Chinese Export Masonic Punch Bowl

Unknown Chinese, Chinese


late 18th-early 19th century

Porcelain with glazing

Overall: 4 3/4 in. (12 cm)

Base: 5 3/4 in. (14.6 cm)

Rim: 11 1/2 in. (29.2 cm)

Hood Museum of Art, Dartmouth: Gift of Frank P. Stetz in memory of David Stewart Hull, Class of 1960



Place Made: China, East Asia, Asia


19th century

Object Name

Tools and Equipment: Food Service

Research Area

Decorative Arts

Not on view


Porcelain was a luxury export product of advanced Chinese chemistry and ceramics. Collected by high-status Europeans as a symbol of sophistication, rarity, and exclusivity, porcelain increased economic ties and cultural exchange between China and Europe. This bowl was made for punch, which comes from the Hindi word for the number five (पाँच). Five is the number of ingredients used in the drink: alcohol, sugar, citrus, spices, and water. Despite the term’s Hindi origin, drinking punch was a European custom enjoyed by all, from the lower class to aristocrats. The unique Masonic designs on the exterior of the punch bowl help identify that the commissioners were Freemasons, members of an exclusive Christian secret society that valued fellowship and moral discipline.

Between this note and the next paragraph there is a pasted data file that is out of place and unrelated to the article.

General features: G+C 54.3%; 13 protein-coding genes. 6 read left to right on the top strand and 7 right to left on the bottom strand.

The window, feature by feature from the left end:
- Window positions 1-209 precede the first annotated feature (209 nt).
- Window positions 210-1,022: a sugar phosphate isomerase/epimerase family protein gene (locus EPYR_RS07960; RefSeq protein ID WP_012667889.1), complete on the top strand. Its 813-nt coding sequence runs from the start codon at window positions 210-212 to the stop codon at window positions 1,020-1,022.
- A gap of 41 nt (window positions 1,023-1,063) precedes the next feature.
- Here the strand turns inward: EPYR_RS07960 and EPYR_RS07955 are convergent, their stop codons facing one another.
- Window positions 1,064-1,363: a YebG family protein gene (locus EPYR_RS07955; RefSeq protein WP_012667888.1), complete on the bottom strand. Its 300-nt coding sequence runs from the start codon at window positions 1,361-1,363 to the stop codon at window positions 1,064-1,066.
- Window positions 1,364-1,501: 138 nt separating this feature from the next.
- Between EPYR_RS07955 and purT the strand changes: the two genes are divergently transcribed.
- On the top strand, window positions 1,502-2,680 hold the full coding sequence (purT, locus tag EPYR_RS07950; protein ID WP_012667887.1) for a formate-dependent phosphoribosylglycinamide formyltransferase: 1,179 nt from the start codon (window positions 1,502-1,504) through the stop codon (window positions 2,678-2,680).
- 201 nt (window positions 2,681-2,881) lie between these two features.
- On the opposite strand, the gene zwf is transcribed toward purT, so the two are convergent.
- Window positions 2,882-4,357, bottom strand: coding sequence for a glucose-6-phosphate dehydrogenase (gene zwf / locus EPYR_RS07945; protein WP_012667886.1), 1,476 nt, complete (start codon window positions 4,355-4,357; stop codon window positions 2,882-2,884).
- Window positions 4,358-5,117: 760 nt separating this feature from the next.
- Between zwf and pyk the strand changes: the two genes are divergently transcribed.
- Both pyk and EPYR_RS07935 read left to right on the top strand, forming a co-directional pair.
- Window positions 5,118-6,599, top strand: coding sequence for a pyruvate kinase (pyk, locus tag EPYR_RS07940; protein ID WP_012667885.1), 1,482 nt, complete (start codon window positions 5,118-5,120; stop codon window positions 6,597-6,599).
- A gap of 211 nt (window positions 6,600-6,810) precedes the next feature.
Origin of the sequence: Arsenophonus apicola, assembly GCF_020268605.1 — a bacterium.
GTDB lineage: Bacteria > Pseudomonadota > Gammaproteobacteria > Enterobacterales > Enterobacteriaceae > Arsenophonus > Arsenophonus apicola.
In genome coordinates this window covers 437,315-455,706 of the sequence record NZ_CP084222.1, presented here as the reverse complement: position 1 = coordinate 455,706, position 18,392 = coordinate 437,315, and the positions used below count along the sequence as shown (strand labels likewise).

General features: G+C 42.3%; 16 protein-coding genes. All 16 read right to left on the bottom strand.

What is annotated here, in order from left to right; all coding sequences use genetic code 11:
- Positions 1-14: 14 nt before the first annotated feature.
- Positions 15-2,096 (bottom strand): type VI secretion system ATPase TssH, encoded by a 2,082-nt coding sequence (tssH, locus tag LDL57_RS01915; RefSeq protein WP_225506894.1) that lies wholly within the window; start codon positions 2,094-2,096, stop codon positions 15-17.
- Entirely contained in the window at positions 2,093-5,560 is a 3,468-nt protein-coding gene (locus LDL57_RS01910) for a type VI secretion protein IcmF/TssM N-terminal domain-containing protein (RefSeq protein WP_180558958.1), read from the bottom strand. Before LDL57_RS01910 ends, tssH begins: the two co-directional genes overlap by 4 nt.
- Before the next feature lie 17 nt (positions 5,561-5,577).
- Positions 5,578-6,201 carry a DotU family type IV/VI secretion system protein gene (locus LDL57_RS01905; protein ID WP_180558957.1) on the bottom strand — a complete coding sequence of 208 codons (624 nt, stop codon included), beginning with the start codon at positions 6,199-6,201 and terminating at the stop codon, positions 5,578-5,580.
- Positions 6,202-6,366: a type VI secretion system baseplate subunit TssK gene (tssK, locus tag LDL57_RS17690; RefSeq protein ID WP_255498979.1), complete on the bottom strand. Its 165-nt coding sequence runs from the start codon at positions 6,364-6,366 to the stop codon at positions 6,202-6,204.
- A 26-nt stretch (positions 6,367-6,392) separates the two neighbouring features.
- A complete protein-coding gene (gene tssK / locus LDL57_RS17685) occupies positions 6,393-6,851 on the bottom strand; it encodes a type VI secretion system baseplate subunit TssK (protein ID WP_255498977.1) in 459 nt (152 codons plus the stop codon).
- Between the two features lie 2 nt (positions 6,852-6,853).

Written by Josephine Boutte ’26

From the 2023 exhibition Faith and Empire: The Legacy of Conversion and Commerce in the Early Modern World, curated by students of ARTH 20.04, "Faith and Empire: Art in the Early Modern World" taught by Elizabeth Rice Mattison, Andrew W. Mellon Associate Curator of Academic Programming

Exhibition History

Faith and Empire: The Legacy of Conversion and Commerce in the Early Modern World, Class of 1967 Gallery, Hood Museum of Art, Dartmouth College, Hanover, New Hampshire, August 12-December 23, 2023.


Frank Stetz, New York, NY; given to present collection, 2004.

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